The Influence of Media on Perception of Beauty

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The influence of the media on our perception of female beauty

Defining beauty is not without its challenges: look up the definition of beauty in any english dictionary and one will be met with an ambiguous description similar to this:

''A combination of qualities that pleases the intellect or moral sense''

(Newman 2010) acknowledges the dilemma in asking what beauty is. She maintains ''we grope around the edges of the question as if trying to get a toe-hold on a cloud''. We know it when we see it, or so we think. Philosophers construct beauty as a moral equation (Newman 2010). Plato once said that what is beautiful is good. Poets reach for the lofty, according to (Newman 2010). Jean Pullman wrote ''true beauty is how she acts, true beauty is inside.'' Others are more definite in their definition. When people approach plastic surgeons and announce ''make me beautiful'' what they are asking for are high cheekbones and a stronger jawline (Davis 2011). Scientifically beauty is seen as health. According to (Newman 2010):

''It's a billboard saying 'I am healthy and fertile, and I can pass on your genes.''

Our personal perceptual process plays a large part in what we deem to be beautiful. Perception refers to the ability to see, hear, or become aware of something through the senses (Merriam-Webster 2010). The sensory receptors that are involved are skin, mouth, ears, nose and eyes and they inform our sense of touch, taste, hearing, smell and sight. The media has brought with it wonderful advantages in certain aspects of people's lives but it has also brought with it a very alarming detriment, and this is a change and influence in society's perception of beauty.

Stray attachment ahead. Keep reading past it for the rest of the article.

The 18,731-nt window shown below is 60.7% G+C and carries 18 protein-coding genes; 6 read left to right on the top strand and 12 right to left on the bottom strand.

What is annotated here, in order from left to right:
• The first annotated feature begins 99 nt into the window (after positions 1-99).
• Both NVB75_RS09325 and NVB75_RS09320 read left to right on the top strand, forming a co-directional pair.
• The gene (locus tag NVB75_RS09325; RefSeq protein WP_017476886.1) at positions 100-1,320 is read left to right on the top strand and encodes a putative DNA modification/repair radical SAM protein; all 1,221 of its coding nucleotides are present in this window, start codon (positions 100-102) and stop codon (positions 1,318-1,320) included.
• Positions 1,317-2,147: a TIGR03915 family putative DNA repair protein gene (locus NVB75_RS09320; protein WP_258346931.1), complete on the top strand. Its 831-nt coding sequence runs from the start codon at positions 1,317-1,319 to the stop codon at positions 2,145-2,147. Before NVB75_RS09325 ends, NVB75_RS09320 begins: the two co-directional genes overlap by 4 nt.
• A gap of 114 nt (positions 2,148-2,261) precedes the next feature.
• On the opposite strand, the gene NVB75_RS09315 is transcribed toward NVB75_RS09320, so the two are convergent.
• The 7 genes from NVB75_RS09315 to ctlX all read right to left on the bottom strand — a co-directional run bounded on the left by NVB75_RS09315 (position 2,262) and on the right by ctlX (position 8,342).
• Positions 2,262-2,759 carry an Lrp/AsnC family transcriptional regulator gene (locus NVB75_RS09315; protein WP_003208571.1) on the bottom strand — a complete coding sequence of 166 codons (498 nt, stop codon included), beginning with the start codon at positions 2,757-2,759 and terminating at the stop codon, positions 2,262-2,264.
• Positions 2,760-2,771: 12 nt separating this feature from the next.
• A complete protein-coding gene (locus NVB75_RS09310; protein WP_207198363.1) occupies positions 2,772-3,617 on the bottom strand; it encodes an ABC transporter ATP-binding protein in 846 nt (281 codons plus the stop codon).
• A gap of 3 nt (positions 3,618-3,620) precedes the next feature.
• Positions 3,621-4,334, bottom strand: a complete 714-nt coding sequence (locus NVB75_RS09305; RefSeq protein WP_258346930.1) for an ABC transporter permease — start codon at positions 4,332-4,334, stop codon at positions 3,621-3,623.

Through the media unrealistic images of western ideals of beauty are transmitted out all over the world. Advertisements, magazine articles and modern hollywood are the driving force behind the influence of the public's perception of ideal beauty (Hoffman 2004). From magazines and billboards to film and television advertisements, it is fair to say that images of unattainable body ideals are everywhere for all to see. The age of technology has meant that there is more access and exposure to these images. According to (Tornambe 2010) movie icons in the 1950's and 1960's that appeared on the silver screen were admired and adored, but never copied like today. Because it was understood that they lived a life far different from the average person. Fast forward to the present, where people are bombarded by images of the daily life of celebrities thanks to online social media websites like twitter and facebook, blogs and online magazines. This has created an intimate relationship between celebrities and the public (Tornambe 2010). This relationship has changed society's view on beauty because now that celebrities are on our level, doesn't that mean we can be like them?

Women in particular experience the brunt of media pressure. From reading magazine articles and advertisements that feature women that are models who are underweight and beautiful, they feel that they need to look like that to be happy and successful (Hoffmann 2004). This can create an unhealthy body image for women. Body image is the perception that one has about oneself (Martin 2009). This perception can be either positive or negative.The average height of a female fashion model is 5 ft 10 inches and weighs 110lbs (Waltz 2004). The average woman is 5 ft 4 inches in height and weighs a healthy 145lbs, yet the media glorifies the former as ideal. The perception that to look like a model will make one happier and confident has led to an increase in eating disorders like anorexia nervosa and bulimia, as women starve themselves or make themselves sick to aid in faster weight loss (Waltz 2004). Unsurprisingly, eating disorders are a growing epidemic and since 1970, the number of those with eating disorders has increased by a staggering 400% (National Eating Disorder Organisation...
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